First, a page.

After the recent stock market sell-off, the gap between Main Street and Wall Street has never been more exposed than now.

The pundits on the cable channels are screaming for interest rate relief from Jay Powell’s Federal Reserve.

And regular folks’ reaction to the market carnage? Meh.

For instance, the University of Michigan’s November survey of consumer sentiment found that people in the bottom third of income distribution saw a 10.4% jump in confidence that month.

The only explanation is that there are still broad “positives” in the economy. For example:

  • November’s unemployment rate remains pegged at a 50-year low of 3.7%.
  • Bloomberg noted last week that the latest U.S. retail sales figures are “poised to drive another quarter of strong growth” for the economy.
  • Average hourly wage growth is up 3.1% for the second month in a row. It also happens to be the largest one-month rise since 2009.

Average Hourly Earnings of Production Employees

Yet among the Wall Street set, you’d think economic Armageddon was already here.

The latest Bank of America Merrill Lynch Global Fund Manager survey showed the largest one-month rotation from stocks into bonds ever, and the worst outlook since 2008.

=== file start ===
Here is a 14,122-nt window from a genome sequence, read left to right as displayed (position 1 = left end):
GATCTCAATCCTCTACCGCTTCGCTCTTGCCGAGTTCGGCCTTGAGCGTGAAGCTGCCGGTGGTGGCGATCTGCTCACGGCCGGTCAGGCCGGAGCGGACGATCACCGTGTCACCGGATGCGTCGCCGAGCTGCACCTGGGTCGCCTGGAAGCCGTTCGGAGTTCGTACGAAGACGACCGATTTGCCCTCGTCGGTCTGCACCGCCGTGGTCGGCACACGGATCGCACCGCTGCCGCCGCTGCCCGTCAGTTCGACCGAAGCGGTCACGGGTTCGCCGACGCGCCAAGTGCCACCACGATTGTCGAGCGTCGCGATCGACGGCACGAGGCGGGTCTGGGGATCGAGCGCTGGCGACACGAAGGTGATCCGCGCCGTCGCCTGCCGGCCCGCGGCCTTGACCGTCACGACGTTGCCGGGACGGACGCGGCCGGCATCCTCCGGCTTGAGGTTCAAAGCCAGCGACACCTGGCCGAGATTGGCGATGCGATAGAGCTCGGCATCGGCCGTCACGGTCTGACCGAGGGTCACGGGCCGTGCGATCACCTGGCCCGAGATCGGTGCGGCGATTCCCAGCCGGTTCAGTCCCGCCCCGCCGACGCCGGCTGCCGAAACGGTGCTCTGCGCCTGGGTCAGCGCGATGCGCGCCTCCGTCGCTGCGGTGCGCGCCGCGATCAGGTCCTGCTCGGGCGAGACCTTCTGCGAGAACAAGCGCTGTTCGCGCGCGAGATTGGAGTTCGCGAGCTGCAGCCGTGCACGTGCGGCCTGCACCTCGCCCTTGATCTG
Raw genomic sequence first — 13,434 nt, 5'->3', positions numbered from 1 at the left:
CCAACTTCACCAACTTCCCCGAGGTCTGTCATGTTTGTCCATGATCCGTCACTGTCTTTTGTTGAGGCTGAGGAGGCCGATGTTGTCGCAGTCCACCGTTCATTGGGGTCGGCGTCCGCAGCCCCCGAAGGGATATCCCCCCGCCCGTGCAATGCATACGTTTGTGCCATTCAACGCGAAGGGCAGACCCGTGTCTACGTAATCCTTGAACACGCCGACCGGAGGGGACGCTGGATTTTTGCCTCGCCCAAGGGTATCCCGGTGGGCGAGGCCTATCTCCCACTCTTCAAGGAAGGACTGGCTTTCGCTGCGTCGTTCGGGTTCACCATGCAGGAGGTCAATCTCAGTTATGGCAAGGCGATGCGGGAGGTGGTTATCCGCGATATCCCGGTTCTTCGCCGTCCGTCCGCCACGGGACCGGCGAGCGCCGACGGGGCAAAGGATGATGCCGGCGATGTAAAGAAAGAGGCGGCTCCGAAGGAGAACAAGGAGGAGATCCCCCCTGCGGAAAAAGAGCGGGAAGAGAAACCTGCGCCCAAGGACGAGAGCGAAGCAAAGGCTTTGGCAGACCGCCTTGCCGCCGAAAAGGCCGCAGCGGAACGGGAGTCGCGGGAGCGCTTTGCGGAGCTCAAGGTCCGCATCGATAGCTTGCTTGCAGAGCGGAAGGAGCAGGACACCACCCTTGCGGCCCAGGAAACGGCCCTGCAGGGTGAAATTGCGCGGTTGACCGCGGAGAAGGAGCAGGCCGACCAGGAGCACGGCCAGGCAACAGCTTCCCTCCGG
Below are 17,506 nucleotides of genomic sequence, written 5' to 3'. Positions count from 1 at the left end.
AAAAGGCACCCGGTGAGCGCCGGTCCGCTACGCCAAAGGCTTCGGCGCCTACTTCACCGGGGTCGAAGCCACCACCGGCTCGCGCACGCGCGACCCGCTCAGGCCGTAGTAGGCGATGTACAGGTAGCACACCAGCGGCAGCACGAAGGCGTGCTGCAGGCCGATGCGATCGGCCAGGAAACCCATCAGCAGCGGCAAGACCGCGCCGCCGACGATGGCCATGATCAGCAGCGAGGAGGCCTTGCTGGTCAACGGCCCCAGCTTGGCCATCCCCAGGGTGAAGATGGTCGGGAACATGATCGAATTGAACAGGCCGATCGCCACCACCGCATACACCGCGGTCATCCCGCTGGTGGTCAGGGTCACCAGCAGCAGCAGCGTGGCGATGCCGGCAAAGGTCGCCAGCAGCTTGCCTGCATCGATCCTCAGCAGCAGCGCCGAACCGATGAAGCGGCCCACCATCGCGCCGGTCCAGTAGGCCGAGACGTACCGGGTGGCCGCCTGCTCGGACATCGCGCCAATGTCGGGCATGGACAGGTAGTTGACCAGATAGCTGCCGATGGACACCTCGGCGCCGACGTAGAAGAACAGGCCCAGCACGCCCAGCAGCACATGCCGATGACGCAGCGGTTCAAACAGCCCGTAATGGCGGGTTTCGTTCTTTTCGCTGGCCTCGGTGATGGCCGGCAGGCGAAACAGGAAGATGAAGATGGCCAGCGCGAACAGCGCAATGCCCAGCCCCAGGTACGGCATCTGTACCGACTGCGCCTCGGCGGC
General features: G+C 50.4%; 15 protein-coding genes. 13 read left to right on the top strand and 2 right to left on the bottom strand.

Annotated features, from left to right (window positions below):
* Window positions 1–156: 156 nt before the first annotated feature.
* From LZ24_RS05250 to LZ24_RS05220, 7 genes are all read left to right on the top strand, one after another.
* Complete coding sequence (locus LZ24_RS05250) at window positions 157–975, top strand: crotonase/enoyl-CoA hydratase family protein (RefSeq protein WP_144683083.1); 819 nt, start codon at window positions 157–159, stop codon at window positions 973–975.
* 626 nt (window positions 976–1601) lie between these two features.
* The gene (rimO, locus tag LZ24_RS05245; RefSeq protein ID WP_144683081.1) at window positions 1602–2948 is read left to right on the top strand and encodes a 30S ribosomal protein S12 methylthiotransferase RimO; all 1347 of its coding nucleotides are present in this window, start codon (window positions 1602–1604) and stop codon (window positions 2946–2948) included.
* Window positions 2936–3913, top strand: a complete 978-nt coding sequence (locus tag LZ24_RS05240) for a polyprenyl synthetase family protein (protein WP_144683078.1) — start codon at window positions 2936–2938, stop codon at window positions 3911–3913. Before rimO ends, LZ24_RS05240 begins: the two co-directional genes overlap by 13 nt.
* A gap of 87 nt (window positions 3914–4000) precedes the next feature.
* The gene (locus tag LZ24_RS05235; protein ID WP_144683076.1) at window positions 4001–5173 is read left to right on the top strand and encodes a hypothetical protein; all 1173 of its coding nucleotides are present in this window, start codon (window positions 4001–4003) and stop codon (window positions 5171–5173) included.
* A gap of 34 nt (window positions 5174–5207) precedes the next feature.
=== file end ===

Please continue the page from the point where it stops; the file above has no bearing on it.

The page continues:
So, who’s right? And who’s wrong?

Beware of the Money Crowd

My money’s on regular Americans — and in 2019, an eventual upturn in the markets.

For one, whenever there’s a majority of opinion about anything on Wall Street, it usually means the money crowd is wrong, wrong, wrong.

Wall Street strategists point to evidence of slowing home sales in November.

But as the real-estate experts at Redfin noted, the decline — at the fastest rate in two years — came as the number of homes listed for sale rose at the fastest rate in three years.

Translation: Asking prices got too high and buyers pulled back.

Oil prices cratered in the last few months, sure.

But what do you expect when buyers were led to believe that new sanctions would remove millions of barrels’ worth of Iranian oil off the world market. And then we were told “never mind” at the last moment by the U.S.

With the pressure off, people unloaded the commodity.

This Old Fear Won’t Stop Stocks

As for Wall Street’s worries over slowing profit growth among S&P 500 companies, the fear is hardly a new one.

Analysts and strategists have been talking about the prospect of “poor comparisons” between the first half of 2018 and the coming first half of 2019, since Congress approved the Tax Cuts and Jobs Act of 2017.

The point isn’t that there’s nothing to fear, that stocks can’t be overpriced or that worries over future events (such as more Fed interest-rate hikes in 2019) shouldn’t be “priced into” the stock market.

But as we often see, Wall Street tends to exaggerate between extremes of optimism and pessimism.

The wiser (and more profitable) choice is somewhere in between.


Jeff Yastine

Editor, Total Wealth Insider